Despite the level of cooperation however, the only official safeguard the government has been prepared to offer has been a two-page summary of secret internal guidance presented to a secret court.
This is intolerable. Globally, the pillars of democracy are under threat. It is worth remembering that it has no inherent right to exist. The effects of inequality are finding an outlet in populist nationalism, bringing with it politicians who were considered irrelevant and sneered at only a few years ago. In the UK, the independence of the judiciary has been openly challenged. If facts are becoming less relevant, then so too is parliamentary representation and the media.
The fact that the largest surveillance infrastructure ever exercised will soon be run by commander-in-chief Donald Trump, a man with no apparent qualms about using it to target entire religious groups, should therefore be of concern to everyone. For the UK, the security establishment’s trust in the system now means that Trump and whoever he appoints will also have access to the UK’s intelligence gathering infrastructure, including potentially data on British people. Moreover, they will have access at a time when the post-war western security order is under threat by a US leader who is in apparent awe of an authoritarian former KGB spy who has threatened and destabilised the UK’s allies and strategic interests.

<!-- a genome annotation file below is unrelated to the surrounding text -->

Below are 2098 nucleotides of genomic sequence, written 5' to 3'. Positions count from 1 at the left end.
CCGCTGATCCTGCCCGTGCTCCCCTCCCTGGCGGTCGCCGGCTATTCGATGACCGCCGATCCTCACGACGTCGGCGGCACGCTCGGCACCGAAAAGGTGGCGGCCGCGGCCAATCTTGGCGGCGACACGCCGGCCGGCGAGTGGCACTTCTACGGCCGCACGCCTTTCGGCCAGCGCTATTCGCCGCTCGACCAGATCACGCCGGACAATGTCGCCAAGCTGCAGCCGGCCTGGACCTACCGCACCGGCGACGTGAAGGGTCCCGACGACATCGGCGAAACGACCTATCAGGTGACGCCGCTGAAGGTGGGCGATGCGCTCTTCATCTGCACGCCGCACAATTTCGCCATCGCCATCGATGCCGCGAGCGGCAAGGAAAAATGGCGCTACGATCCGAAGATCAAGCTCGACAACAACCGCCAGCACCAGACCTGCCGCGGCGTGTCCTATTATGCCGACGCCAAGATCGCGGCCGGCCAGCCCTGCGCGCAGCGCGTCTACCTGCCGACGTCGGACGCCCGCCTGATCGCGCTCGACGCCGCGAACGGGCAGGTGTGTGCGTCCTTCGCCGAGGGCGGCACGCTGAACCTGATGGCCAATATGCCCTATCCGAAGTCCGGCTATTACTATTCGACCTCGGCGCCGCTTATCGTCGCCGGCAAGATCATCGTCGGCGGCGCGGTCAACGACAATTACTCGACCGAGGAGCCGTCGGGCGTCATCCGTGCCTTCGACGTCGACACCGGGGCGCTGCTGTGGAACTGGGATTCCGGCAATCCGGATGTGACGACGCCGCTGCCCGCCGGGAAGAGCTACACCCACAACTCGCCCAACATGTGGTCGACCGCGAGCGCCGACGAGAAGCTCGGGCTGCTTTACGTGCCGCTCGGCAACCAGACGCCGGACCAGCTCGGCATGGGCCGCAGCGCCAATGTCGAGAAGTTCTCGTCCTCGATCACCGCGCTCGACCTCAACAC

Whatever happens over the next few years, if there is to be a storm, then it is best to prepare. It is essential that western liberal democratic societies are resilient enough to uphold their fundamental values. Some argue that technology is polarising groups and creating echo chambers: certainly, Brexit and the US election show that sides are less understanding of one another, and for a democracy, that represents real danger.
It is now in everyone’s interests to invest in robust institutions, governance systems, and clear laws that restrain and protect fundamental rights. Whether you believe it is the elites or populists that have hijacked democracy, a liberal system of checks and balances is the only way we know of how to manage power, and it is our only hope.
This must start with the state’s monopoly on violence and its power to spy on us and to control. For the UK government, this begins with telling Parliament and its electorate what Donald Trump will have on them. We can no longer rely on blind trust in the system, on secret courts reviewing secret safeguards.
Whether you believe that the UK’s surveillance infrastructure is the product of a national debate, supported by independent review, that strikes a balance between national security and transparency, or a dangerous and counter-productive global precedent that has no place in a modern liberal democracy, it’s in everyone’s interest to make it as democratic and resilient as possible – and certainly a lot more than it is at the moment. Why take the risk?